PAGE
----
It’s been less than a year since the massive data breach at Target brought “EMV adoption” into my parents’ vocabulary. Now, in the wake of an even more massive data breach at Home Depot - sometimes called “Big Orange” - the carrot (incentive) for US merchants to adopt EMV technology just got bigger. Here’s why:
- First and most obvious, there may be many millions more fraudulent cards now in circulation, upping the risk of exposure.
- Second, consumers and financial markets do not look kindly on merchants that sustain data breaches. Target provides a textbook example; after its data breach, the Target brand was hurt, sales dove, market capitalization took a big hit and, eventually, the CEO lost his job.
- Third, come October 1, 2015, liability for fraudulent transactions will shift to merchants if they don’t support EMV.
More money, more doing
Absorbing the fraud liability from a data breach could easily devastate any retailer. Even without this added expense, Forbes did some analysis of the financial impact of the Target and Home Depot data breaches and reported:
"Target (TGT) announced in August that its 2013 data breach cost them $148 million, roughly 11 cents per share…. Home Depot could be looking at a similarly-sized (sic.) bill:
"Based on Target’s 11 cent per share cost ($148 million less $38 million in insurance coverage) [Stifel Nicolaus Managing Director David] Schick believes a breach would cut roughly 7 cents from Home Depot’s 2014 earnings per share.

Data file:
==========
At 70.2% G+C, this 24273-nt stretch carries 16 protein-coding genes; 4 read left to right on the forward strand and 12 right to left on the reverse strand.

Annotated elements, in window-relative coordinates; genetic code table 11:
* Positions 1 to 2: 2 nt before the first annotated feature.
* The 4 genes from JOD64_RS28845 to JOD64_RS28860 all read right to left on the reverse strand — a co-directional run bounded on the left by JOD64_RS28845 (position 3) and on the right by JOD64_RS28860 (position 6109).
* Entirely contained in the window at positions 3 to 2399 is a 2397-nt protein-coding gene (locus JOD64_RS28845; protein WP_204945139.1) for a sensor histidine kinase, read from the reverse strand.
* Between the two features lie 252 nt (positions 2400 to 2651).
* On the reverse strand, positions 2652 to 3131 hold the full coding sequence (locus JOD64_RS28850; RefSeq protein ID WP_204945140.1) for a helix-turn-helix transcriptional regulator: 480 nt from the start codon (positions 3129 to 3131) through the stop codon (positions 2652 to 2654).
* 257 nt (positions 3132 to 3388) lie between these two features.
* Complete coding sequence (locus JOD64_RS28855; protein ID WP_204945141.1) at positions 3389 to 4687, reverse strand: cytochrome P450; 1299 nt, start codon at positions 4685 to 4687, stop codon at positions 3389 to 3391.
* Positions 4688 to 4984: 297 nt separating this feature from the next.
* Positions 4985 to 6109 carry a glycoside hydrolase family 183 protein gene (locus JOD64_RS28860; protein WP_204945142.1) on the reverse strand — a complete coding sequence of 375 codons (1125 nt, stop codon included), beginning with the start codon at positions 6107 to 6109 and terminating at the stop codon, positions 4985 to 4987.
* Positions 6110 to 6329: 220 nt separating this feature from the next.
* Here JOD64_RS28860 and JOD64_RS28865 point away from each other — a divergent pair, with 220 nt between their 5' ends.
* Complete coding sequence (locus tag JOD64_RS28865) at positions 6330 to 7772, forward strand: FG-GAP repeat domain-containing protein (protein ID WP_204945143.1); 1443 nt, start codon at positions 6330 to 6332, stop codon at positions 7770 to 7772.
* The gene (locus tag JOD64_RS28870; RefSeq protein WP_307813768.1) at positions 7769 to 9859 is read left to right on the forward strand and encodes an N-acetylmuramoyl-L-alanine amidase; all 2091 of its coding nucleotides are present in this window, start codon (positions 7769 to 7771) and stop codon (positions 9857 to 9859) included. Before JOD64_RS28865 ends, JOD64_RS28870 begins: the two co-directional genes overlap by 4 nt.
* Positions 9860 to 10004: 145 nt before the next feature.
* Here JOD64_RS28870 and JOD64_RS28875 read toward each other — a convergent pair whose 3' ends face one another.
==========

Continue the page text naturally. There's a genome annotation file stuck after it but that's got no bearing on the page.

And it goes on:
"Schick added, 'Perhaps more importantly, TGT experienced meaningfully weaker sales (-2% to -6%) following the breach announcement despite significant promotional activity (before sales improved after the holiday season) though there were many negative factors at work relative to TGT revenue at holiday.' A sales decline at Home Depot could have a five to 10 cent impact on earnings per share, said Schick. Yet as consumers become more accustomed to breaches of this scale there is a 'diminishing impact' so he would err on the low end of that range."
Fraud liability to shift
Today, merchants and financial institutions shoulder the liability for fraudulent purchases made with stolen account information. The rules of who holds liability are complex, but there is an upcoming dramatic shift in responsibility that dramatically reshapes the landscape.
A recent article in Bank Systems & Technology succinctly sums up the liability shift. It says, “Beginning in October 2015, the canvas will be different - merchants and the financial institutions that have made investments in the most secure EMV options will be protected from financial fraud liability for card-present fraud losses for both counterfeit, lost, stolen and non-receipt fraud.”
Put another way, MasterCard said in 2012 that after October 1, 2015, “This [the liability shift] means that the party, either the issuer or merchant, who does not support EMV, assumes liability for counterfeit card transactions.”
So although I don’t like the color orange – it’s the color of the Clemson Tigers, archrivals of the South Carolina Gamecocks, my alma mater – I do like this Big Orange carrot for EMV adoption. A lot.
Next, what to do about all the card-not-present merchants where EMV terminals don’t exist? That’s a future blog. Your comments and social shares are welcome below.